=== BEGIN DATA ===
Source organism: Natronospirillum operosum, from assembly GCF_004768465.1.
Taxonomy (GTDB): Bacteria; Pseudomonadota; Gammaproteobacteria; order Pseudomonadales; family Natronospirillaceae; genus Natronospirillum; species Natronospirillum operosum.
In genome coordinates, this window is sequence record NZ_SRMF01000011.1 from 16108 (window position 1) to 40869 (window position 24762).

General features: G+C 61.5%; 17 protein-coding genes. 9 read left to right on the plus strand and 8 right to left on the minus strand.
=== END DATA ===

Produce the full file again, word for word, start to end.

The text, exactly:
Source organism: Natronospirillum operosum, from assembly GCF_004768465.1.
Taxonomy (GTDB): Bacteria; Pseudomonadota; Gammaproteobacteria; order Pseudomonadales; family Natronospirillaceae; genus Natronospirillum; species Natronospirillum operosum.
In genome coordinates, this window is sequence record NZ_SRMF01000011.1 from 16108 (window position 1) to 40869 (window position 24762).

General features: G+C 61.5%; 17 protein-coding genes. 9 read left to right on the plus strand and 8 right to left on the minus strand.